Long hidden in private collections, this ivory sculpture is one of the great masterpieces on view at The Cloisters. It belongs to a larger series of European thirteenth- and fourteenth-century, generally small-scale, precious ivory statuettes of the Virgin and Child in seated and standing postures. Most of the series is French, and certainly from the Île-de-France if not from the preeminent center, Paris. All of these statuettes—the rare English examples and the numerous French works—are devotional in nature and date from the height of popularity of the cult of the Virgin.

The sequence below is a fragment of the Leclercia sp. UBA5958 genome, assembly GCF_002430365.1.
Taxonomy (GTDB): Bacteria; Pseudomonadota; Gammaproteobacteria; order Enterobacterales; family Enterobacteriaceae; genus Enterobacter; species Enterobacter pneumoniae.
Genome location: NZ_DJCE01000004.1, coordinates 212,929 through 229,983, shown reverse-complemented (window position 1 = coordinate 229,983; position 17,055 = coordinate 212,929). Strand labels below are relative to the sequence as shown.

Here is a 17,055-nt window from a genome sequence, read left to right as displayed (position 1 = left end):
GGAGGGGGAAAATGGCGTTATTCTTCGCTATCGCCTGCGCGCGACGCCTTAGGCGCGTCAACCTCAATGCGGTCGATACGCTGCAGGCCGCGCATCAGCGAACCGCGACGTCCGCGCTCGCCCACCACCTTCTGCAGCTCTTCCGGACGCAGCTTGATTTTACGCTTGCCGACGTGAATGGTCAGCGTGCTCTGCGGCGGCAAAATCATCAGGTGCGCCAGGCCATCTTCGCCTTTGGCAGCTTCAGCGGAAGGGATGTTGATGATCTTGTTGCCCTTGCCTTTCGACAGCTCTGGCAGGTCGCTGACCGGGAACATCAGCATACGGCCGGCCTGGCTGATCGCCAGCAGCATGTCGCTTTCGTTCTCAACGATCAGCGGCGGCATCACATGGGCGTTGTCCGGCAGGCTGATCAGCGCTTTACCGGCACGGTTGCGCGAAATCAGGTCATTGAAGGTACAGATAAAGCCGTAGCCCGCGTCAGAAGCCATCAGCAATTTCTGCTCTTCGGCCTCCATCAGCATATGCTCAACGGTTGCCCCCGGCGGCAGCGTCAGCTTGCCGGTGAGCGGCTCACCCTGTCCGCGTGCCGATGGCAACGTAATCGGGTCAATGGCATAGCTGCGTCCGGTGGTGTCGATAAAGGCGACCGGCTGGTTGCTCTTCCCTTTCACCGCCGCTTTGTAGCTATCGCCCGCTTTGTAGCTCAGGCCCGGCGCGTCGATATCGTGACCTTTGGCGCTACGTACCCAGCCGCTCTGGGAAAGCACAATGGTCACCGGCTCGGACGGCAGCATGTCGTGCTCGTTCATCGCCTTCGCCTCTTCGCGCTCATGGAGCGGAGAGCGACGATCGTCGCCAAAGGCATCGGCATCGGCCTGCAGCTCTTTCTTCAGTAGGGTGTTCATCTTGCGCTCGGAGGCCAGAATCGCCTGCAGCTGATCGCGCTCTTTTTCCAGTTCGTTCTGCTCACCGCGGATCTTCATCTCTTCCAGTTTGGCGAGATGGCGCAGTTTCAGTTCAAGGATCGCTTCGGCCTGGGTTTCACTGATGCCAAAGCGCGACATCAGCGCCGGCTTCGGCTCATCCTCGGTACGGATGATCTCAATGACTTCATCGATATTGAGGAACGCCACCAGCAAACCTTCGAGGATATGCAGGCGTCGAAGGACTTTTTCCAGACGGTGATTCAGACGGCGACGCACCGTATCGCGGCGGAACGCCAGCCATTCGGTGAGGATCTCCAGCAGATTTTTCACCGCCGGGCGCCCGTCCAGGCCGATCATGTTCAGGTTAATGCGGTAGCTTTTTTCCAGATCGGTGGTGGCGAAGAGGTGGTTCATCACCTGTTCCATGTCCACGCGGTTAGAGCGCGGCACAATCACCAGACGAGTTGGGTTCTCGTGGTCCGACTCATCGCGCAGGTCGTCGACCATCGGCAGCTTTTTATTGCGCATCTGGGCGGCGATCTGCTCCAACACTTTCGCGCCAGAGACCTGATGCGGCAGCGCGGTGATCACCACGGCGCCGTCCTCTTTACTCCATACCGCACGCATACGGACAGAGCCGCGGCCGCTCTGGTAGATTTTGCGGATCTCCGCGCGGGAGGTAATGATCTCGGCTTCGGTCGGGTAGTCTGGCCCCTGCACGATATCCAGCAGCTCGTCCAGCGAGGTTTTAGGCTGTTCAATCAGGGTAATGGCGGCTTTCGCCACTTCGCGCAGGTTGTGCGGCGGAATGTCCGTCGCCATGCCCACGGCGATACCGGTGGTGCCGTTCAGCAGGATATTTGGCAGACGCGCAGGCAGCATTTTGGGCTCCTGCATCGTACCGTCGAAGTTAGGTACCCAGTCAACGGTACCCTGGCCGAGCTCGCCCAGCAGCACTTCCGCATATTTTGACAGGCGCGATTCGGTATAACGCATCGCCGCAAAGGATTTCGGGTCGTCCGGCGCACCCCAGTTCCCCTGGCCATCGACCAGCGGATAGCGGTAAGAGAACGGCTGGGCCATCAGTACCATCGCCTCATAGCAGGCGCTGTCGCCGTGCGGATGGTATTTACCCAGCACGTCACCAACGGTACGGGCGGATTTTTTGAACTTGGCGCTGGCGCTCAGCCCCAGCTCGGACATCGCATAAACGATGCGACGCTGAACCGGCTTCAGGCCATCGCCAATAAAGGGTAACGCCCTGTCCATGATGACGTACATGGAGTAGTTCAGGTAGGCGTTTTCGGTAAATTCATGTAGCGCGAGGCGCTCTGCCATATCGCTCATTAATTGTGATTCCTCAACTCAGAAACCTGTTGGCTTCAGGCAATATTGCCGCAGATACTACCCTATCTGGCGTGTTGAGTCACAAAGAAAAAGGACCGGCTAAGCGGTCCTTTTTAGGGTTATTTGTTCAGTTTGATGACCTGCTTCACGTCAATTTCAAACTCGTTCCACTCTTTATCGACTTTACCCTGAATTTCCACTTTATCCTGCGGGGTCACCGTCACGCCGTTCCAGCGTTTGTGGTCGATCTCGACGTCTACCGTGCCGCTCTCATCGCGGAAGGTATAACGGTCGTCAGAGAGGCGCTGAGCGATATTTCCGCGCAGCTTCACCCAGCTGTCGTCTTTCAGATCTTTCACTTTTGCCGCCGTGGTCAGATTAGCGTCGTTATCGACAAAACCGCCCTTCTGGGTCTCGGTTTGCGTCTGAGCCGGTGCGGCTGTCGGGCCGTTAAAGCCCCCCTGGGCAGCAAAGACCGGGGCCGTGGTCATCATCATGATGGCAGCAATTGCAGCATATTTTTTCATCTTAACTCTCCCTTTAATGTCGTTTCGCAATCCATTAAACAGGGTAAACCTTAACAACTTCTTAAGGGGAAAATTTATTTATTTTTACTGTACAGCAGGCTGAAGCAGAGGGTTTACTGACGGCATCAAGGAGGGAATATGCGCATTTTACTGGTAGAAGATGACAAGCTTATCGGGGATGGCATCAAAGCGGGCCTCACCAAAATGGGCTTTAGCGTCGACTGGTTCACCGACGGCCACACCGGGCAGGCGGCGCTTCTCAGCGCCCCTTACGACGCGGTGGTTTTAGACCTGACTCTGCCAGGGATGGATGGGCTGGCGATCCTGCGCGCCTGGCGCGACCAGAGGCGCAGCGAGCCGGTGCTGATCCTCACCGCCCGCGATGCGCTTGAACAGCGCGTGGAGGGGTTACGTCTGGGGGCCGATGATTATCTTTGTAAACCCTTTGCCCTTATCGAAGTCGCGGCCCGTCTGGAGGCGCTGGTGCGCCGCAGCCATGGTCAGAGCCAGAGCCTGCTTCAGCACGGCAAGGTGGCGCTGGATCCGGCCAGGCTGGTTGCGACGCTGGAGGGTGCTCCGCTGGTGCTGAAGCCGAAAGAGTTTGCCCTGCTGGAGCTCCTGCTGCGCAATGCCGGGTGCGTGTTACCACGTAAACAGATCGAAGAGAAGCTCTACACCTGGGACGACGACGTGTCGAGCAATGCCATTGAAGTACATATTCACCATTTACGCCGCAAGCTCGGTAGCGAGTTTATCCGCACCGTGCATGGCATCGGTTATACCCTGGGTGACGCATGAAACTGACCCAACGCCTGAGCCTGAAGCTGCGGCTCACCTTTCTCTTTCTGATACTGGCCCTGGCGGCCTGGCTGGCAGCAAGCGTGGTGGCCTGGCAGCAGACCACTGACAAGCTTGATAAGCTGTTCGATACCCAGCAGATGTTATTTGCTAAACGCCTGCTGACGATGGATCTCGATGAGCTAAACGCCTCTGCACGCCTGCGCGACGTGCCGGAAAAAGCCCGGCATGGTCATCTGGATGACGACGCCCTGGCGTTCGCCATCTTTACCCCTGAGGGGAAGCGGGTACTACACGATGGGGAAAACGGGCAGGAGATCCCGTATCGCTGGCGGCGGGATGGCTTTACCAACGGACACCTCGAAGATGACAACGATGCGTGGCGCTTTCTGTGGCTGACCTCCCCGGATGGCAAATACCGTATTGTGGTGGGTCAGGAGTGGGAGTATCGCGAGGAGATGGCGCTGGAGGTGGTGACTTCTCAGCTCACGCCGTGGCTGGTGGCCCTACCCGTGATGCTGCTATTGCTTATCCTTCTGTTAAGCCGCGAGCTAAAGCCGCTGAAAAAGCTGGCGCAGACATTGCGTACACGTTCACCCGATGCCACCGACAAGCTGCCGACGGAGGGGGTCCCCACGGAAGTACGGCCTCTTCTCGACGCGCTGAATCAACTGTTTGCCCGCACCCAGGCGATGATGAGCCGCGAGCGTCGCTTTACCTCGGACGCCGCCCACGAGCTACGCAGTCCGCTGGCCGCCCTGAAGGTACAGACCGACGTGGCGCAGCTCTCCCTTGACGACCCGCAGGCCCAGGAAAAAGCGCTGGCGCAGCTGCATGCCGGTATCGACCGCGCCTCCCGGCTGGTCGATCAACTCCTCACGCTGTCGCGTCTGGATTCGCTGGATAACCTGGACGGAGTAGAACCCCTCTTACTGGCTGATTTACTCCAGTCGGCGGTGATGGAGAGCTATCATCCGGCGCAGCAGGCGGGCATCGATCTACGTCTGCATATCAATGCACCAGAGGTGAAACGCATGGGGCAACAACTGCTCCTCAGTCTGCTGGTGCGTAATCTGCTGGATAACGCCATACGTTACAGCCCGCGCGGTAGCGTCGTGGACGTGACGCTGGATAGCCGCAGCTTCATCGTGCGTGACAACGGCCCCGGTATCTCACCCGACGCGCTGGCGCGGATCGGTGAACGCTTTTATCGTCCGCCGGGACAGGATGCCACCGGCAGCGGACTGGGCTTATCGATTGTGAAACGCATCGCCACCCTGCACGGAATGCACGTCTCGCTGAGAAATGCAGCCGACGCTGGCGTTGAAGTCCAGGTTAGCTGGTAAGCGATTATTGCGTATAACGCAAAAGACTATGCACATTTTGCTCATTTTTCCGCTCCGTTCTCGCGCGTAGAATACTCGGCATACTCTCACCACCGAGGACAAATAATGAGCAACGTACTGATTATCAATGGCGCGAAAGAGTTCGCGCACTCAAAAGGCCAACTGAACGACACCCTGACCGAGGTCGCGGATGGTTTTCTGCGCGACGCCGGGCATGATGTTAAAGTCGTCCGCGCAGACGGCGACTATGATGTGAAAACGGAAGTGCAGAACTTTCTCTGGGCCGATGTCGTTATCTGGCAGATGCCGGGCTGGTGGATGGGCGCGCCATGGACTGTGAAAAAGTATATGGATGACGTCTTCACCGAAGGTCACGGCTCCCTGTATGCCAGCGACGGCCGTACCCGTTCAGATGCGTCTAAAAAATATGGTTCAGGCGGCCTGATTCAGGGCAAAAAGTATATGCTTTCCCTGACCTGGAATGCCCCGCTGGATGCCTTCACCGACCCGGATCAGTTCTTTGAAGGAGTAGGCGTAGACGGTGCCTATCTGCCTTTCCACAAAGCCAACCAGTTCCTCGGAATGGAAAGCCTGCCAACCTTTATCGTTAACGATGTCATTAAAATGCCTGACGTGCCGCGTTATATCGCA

The Cloisters' Virgin turns slightly to her left to face the blessing Christ Child, who at one time climbed up over her left knee. Only a portion of the toes of the infant Christ's right foot and of his lowered left leg and foot remains. The Virgin's back is carved in low-relief folds, suggesting that this sculpture was not meant to be seen in the round.